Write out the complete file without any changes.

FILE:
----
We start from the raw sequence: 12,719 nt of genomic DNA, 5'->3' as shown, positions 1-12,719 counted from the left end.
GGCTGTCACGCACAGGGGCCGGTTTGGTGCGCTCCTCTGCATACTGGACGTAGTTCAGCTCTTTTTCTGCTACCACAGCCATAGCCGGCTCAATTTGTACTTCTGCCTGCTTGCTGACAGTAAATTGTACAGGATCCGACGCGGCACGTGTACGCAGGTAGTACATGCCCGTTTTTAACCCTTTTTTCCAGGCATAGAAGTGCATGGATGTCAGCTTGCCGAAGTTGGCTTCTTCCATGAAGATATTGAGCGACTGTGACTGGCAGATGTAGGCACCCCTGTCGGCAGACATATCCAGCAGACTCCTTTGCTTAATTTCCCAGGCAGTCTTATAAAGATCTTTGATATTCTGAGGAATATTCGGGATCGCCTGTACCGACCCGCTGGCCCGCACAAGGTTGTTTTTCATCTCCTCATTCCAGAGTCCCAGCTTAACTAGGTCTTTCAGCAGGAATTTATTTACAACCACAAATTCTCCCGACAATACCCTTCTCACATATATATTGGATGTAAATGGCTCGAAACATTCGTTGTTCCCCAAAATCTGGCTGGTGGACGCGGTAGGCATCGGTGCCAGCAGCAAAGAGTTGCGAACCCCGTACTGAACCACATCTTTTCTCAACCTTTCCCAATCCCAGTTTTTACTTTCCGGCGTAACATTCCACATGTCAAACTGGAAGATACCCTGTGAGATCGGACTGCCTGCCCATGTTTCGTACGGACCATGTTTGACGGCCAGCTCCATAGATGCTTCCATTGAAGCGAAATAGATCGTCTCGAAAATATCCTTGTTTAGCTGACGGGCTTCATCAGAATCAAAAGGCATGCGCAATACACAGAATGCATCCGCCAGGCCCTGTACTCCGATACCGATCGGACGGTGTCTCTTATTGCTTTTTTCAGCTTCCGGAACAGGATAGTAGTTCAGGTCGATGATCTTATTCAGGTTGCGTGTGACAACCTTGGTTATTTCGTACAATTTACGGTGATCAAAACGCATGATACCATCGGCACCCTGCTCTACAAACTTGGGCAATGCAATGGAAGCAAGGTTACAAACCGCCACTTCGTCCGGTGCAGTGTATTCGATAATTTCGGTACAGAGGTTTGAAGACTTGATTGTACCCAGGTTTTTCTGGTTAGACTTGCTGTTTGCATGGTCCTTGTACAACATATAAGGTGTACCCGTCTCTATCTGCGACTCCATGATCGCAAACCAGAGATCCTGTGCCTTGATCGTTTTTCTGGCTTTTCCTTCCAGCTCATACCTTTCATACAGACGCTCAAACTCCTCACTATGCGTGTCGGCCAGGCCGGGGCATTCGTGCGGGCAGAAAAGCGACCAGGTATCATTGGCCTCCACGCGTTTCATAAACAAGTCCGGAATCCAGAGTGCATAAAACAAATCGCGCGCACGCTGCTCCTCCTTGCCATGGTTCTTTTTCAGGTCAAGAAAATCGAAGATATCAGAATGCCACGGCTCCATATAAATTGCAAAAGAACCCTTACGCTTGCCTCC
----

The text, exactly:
We start from the raw sequence: 12,719 nt of genomic DNA, 5'->3' as shown, positions 1-12,719 counted from the left end.
GGCTGTCACGCACAGGGGCCGGTTTGGTGCGCTCCTCTGCATACTGGACGTAGTTCAGCTCTTTTTCTGCTACCACAGCCATAGCCGGCTCAATTTGTACTTCTGCCTGCTTGCTGACAGTAAATTGTACAGGATCCGACGCGGCACGTGTACGCAGGTAGTACATGCCCGTTTTTAACCCTTTTTTCCAGGCATAGAAGTGCATGGATGTCAGCTTGCCGAAGTTGGCTTCTTCCATGAAGATATTGAGCGACTGTGACTGGCAGATGTAGGCACCCCTGTCGGCAGACATATCCAGCAGACTCCTTTGCTTAATTTCCCAGGCAGTCTTATAAAGATCTTTGATATTCTGAGGAATATTCGGGATCGCCTGTACCGACCCGCTGGCCCGCACAAGGTTGTTTTTCATCTCCTCATTCCAGAGTCCCAGCTTAACTAGGTCTTTCAGCAGGAATTTATTTACAACCACAAATTCTCCCGACAATACCCTTCTCACATATATATTGGATGTAAATGGCTCGAAACATTCGTTGTTCCCCAAAATCTGGCTGGTGGACGCGGTAGGCATCGGTGCCAGCAGCAAAGAGTTGCGAACCCCGTACTGAACCACATCTTTTCTCAACCTTTCCCAATCCCAGTTTTTACTTTCCGGCGTAACATTCCACATGTCAAACTGGAAGATACCCTGTGAGATCGGACTGCCTGCCCATGTTTCGTACGGACCATGTTTGACGGCCAGCTCCATAGATGCTTCCATTGAAGCGAAATAGATCGTCTCGAAAATATCCTTGTTTAGCTGACGGGCTTCATCAGAATCAAAAGGCATGCGCAATACACAGAATGCATCCGCCAGGCCCTGTACTCCGATACCGATCGGACGGTGTCTCTTATTGCTTTTTTCAGCTTCCGGAACAGGATAGTAGTTCAGGTCGATGATCTTATTCAGGTTGCGTGTGACAACCTTGGTTATTTCGTACAATTTACGGTGATCAAAACGCATGATACCATCGGCACCCTGCTCTACAAACTTGGGCAATGCAATGGAAGCAAGGTTACAAACCGCCACTTCGTCCGGTGCAGTGTATTCGATAATTTCGGTACAGAGGTTTGAAGACTTGATTGTACCCAGGTTTTTCTGGTTAGACTTGCTGTTTGCATGGTCCTTGTACAACATATAAGGTGTACCCGTCTCTATCTGCGACTCCATGATCGCAAACCAGAGATCCTGTGCCTTGATCGTTTTTCTGGCTTTTCCTTCCAGCTCATACCTTTCATACAGACGCTCAAACTCCTCACTATGCGTGTCGGCCAGGCCGGGGCATTCGTGCGGGCAGAAAAGCGACCAGGTATCATTGGCCTCCACGCGTTTCATAAACAAGTCCGGAATCCAGAGTGCATAAAACAAATCGCGCGCACGCTGCTCCTCCTTGCCATGGTTCTTTTTCAGGTCAAGAAAATCGAAGATATCAGAATGCCACGGCTCCATATAAATTGCAAAAGAACCCTTACGCTTGCCTCC